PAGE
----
Tuesday, October 26, 2004
Life experiences separate Supreme Court candidates
By Jim Siegel
Enquirer Columbus Bureau
COLUMBUS - If voters are looking for judicial experience, even Nancy Fuerst admits that they should vote for her Supreme Court opponent, Judith Lanzinger.
But Fuerst, 53, a Cuyahoga County Common Pleas Court judge for almost seven years who once worked as a county budget analyst and ran her own catering business, thinks that she would bring a broader range of experience to the state's highest court.
"If you want someone who's been around the block a few times and can add something to that marketplace of ideas ... I don't think there is anybody that brings the well-rounded approach that I bring," she said.
Fuerst and Lanzinger are running for the open seat created by the retirement of Justice Francis Sweeney, one of two Democrats on the seven-member court. It is one of three contested court races this year; Republican Justice Paul Pfeifer is running unopposed.
After 27 years in the legal profession, 19 of them as a judge, Lanzinger, 58, thinks that her qualifications in this race are unmatched.
"There's no one now on the bench of the Supreme Court who has been a municipal judge, a common pleas judge and court of appeals judge," she said. "Being a trial judge for 17 years really is an experience that is helpful when you're reviewing the cases of trial judges."
Lanzinger has served almost two years on the 6th District Ohio Court of Appeals. A Republican, she said she approaches cases with a philosophy that stresses judicial restraint - careful to interpret the law rather than make it.
"I believe in a limited role of the court, because I think that's what our country has stated - we have three branches of government," she said. "I'm not running for either of the other two branches."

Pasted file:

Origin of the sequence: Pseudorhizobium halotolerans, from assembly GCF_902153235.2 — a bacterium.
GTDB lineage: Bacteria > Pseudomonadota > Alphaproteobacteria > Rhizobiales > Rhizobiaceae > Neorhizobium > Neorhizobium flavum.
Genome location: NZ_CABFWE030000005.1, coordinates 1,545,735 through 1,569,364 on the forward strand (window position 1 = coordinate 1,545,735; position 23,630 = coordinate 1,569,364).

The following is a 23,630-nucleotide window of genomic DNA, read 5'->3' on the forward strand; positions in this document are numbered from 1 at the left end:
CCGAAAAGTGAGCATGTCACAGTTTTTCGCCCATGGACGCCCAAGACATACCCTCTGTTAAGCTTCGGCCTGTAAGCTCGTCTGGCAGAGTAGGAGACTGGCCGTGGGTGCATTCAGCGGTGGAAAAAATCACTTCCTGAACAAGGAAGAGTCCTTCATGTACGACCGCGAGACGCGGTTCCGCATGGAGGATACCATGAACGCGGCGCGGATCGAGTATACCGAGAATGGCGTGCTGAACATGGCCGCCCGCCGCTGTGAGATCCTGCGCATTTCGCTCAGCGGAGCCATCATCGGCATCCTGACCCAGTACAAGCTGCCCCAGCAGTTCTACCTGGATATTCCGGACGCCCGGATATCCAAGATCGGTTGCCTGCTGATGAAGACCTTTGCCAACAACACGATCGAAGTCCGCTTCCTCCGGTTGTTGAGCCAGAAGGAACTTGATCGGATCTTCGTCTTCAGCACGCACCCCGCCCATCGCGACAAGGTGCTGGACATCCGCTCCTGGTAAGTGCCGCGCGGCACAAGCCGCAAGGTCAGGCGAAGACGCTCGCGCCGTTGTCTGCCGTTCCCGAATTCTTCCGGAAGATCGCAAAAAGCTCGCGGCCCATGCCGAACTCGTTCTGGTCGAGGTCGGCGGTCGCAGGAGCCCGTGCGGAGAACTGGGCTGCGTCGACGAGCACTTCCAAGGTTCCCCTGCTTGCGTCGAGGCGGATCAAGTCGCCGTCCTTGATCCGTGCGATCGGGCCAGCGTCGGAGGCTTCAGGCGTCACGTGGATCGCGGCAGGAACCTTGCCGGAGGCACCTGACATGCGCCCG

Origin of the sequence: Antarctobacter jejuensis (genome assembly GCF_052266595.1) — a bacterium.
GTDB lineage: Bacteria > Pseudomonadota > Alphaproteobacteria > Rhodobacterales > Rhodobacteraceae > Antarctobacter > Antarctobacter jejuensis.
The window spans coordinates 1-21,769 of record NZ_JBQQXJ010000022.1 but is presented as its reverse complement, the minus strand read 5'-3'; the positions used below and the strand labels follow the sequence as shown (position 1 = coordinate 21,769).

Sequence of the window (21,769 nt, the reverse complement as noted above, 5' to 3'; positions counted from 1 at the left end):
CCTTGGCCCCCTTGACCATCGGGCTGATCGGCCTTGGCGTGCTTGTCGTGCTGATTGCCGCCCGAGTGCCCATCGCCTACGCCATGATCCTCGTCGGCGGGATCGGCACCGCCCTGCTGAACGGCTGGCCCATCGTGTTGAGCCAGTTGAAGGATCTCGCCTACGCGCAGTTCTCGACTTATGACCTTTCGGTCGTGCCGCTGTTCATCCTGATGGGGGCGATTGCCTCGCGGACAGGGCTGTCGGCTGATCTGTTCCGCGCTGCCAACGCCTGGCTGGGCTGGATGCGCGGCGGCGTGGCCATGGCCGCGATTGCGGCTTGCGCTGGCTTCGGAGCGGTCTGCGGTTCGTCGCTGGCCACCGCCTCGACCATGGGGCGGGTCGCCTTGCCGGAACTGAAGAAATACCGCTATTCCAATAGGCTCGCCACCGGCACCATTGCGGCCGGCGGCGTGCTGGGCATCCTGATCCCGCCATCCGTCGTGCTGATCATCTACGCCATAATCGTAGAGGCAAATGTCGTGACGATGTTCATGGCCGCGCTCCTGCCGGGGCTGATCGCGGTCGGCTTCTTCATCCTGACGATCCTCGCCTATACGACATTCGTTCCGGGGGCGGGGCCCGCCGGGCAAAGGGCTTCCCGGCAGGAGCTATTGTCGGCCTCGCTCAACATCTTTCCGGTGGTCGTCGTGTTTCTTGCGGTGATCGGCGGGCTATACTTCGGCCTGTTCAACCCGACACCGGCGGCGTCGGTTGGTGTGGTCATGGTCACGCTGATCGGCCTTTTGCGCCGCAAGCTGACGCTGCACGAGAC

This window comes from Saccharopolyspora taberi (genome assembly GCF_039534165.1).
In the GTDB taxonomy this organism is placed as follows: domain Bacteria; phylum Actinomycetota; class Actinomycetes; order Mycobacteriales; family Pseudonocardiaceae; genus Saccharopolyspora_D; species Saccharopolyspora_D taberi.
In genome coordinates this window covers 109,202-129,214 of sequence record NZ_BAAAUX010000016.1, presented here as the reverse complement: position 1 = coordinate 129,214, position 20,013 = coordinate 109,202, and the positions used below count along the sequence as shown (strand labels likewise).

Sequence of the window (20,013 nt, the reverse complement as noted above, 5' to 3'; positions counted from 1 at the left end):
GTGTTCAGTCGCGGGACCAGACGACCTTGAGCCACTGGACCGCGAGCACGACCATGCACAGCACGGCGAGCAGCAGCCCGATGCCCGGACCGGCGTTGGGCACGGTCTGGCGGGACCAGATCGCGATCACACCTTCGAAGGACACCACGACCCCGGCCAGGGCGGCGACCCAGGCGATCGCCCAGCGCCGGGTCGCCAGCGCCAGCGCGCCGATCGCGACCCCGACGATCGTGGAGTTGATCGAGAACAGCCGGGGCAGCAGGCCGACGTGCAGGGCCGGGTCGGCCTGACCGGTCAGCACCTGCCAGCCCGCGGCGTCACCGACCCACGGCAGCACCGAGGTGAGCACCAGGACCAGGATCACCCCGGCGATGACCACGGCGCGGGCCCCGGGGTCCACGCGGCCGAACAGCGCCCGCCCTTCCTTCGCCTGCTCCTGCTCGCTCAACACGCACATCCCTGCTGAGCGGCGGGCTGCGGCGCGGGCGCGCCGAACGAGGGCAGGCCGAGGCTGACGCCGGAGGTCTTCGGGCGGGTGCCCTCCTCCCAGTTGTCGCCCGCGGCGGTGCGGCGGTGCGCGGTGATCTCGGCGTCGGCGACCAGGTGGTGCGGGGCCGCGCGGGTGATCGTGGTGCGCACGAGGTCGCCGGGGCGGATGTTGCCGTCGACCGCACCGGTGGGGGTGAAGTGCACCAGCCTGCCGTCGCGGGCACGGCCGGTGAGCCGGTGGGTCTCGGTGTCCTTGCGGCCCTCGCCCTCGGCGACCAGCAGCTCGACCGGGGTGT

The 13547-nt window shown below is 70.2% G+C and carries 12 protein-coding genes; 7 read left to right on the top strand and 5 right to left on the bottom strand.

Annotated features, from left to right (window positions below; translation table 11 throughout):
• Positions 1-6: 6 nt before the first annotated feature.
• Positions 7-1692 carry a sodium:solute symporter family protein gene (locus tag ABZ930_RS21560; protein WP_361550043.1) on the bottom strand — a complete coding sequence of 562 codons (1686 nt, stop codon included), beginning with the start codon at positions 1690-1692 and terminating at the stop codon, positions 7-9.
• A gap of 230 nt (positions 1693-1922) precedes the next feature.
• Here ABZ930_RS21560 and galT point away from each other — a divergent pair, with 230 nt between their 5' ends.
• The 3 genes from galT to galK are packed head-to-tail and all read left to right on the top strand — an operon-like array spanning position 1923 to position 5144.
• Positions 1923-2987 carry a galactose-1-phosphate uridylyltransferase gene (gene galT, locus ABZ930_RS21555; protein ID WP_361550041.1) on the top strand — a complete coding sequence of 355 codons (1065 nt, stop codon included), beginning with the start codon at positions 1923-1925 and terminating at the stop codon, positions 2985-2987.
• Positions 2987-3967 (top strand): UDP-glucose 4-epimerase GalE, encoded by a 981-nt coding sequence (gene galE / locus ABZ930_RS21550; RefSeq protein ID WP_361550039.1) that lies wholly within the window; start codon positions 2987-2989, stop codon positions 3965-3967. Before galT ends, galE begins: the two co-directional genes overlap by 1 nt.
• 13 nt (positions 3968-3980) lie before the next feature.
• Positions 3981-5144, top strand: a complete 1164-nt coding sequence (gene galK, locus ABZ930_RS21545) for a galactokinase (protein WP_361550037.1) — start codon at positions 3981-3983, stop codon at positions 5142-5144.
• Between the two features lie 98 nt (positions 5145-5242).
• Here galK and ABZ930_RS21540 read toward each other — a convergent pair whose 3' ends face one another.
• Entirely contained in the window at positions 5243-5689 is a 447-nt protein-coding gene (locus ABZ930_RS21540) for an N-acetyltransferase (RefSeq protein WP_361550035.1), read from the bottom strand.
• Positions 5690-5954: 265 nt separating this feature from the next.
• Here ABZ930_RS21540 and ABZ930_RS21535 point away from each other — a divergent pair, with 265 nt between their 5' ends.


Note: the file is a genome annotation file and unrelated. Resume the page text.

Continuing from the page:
Fuerst, a Democrat with six children and four stepchildren, sees the court's role a little differently, noting that although judges shouldn't have agendas, the court cannot be a rubber stamp for the state legislature.
"If something happens where a court does not approve a legislative enactment, does that mean it's an activist court? Or does that mean there was some problem with this legislation?" she said.
Perhaps the biggest issue in this race involves tort reform - the state's attempt to cap jury awards in civil lawsuits, particularly malpractice cases. The court struck down those caps in 1999, although Gov. Bob Taft signed a law placing new caps on malpractice cases in early 2003.
The health-care industry says doctors across Ohio will continue to get hit with skyrocketing medical malpractice insurance costs unless the Supreme Court upholds those caps.
Lanzinger, who is supported by health-care interests, said it's unfortunate that groups are putting pressure on the court to uphold the law or else doctors could leave the state.
"Once the legislation passes, that's the law," she said. She declined to say whether she agreed with the court's decision to strike down jury caps in 1999.
"Whether I would have ruled one way or another, I can't tell you," she said.
"Attorneys are very creative how they bring cases to the court."
Fuerst said a solution to malpractice-insurance costs for doctors is beyond what the court can do alone.
"I believe in the work of the jurors," she said.
"It is a right, and if something happens with a jury verdict, we have mechanisms written into our rules and our laws that protect against these runaway jury verdicts."
School funding remains a big issue for many voters, as more than 300 levies will appear on November ballots. The Supreme Court has said four times that the state's system is unconstitutional, but in its final December 2002 ruling, the court ended its oversight of the case.
"I agree with the holding that the present scheme is unconstitutional," Fuerst said.
Lanzinger does not express an opinion about the case.
The Ohio State Bar Association has rated Lanzinger "highly recommended," while Fuerst was rated "adequate."